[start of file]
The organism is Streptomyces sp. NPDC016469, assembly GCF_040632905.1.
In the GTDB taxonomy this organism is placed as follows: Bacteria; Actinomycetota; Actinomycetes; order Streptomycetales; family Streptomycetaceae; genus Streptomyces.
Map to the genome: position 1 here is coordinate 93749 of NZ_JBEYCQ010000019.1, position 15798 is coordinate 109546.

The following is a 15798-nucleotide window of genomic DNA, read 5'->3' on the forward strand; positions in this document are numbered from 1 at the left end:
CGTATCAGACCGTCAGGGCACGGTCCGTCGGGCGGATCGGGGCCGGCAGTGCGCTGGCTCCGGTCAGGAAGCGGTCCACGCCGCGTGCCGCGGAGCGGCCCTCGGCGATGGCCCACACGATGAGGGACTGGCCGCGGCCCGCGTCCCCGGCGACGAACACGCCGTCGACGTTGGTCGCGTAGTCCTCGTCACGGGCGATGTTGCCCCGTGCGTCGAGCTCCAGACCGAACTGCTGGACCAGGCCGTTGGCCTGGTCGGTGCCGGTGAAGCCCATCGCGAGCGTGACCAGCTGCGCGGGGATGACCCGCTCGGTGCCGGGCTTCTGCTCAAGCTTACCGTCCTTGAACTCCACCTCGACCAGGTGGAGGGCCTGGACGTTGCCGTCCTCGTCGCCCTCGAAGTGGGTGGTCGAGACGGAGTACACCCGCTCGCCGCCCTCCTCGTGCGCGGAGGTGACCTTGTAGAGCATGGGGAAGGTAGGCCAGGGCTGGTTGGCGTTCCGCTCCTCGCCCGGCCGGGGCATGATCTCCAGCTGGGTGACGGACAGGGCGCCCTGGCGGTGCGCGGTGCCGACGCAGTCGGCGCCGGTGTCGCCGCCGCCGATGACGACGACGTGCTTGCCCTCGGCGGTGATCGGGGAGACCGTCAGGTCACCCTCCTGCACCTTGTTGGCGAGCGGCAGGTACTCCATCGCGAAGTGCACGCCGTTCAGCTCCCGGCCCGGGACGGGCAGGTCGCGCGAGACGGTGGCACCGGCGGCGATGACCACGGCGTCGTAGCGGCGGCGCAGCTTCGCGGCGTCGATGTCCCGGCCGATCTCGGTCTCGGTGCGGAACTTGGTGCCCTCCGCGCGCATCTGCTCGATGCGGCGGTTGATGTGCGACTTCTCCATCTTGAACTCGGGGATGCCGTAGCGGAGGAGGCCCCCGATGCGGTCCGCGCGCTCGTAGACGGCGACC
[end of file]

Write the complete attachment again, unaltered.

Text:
The organism is Streptomyces sp. NPDC016469, assembly GCF_040632905.1.
In the GTDB taxonomy this organism is placed as follows: Bacteria; Actinomycetota; Actinomycetes; order Streptomycetales; family Streptomycetaceae; genus Streptomyces.
Map to the genome: position 1 here is coordinate 93749 of NZ_JBEYCQ010000019.1, position 15798 is coordinate 109546.

The following is a 15798-nucleotide window of genomic DNA, read 5'->3' on the forward strand; positions in this document are numbered from 1 at the left end:
CGTATCAGACCGTCAGGGCACGGTCCGTCGGGCGGATCGGGGCCGGCAGTGCGCTGGCTCCGGTCAGGAAGCGGTCCACGCCGCGTGCCGCGGAGCGGCCCTCGGCGATGGCCCACACGATGAGGGACTGGCCGCGGCCCGCGTCCCCGGCGACGAACACGCCGTCGACGTTGGTCGCGTAGTCCTCGTCACGGGCGATGTTGCCCCGTGCGTCGAGCTCCAGACCGAACTGCTGGACCAGGCCGTTGGCCTGGTCGGTGCCGGTGAAGCCCATCGCGAGCGTGACCAGCTGCGCGGGGATGACCCGCTCGGTGCCGGGCTTCTGCTCAAGCTTACCGTCCTTGAACTCCACCTCGACCAGGTGGAGGGCCTGGACGTTGCCGTCCTCGTCGCCCTCGAAGTGGGTGGTCGAGACGGAGTACACCCGCTCGCCGCCCTCCTCGTGCGCGGAGGTGACCTTGTAGAGCATGGGGAAGGTAGGCCAGGGCTGGTTGGCGTTCCGCTCCTCGCCCGGCCGGGGCATGATCTCCAGCTGGGTGACGGACAGGGCGCCCTGGCGGTGCGCGGTGCCGACGCAGTCGGCGCCGGTGTCGCCGCCGCCGATGACGACGACGTGCTTGCCCTCGGCGGTGATCGGGGAGACCGTCAGGTCACCCTCCTGCACCTTGTTGGCGAGCGGCAGGTACTCCATCGCGAAGTGCACGCCGTTCAGCTCCCGGCCCGGGACGGGCAGGTCGCGCGAGACGGTGGCACCGGCGGCGATGACCACGGCGTCGTAGCGGCGGCGCAGCTTCGCGGCGTCGATGTCCCGGCCGATCTCGGTCTCGGTGCGGAACTTGGTGCCCTCCGCGCGCATCTGCTCGATGCGGCGGTTGATGTGCGACTTCTCCATCTTGAACTCGGGGATGCCGTAGCGGAGGAGGCCCCCGATGCGGTCCGCGCGCTCGTAGACGGCGACC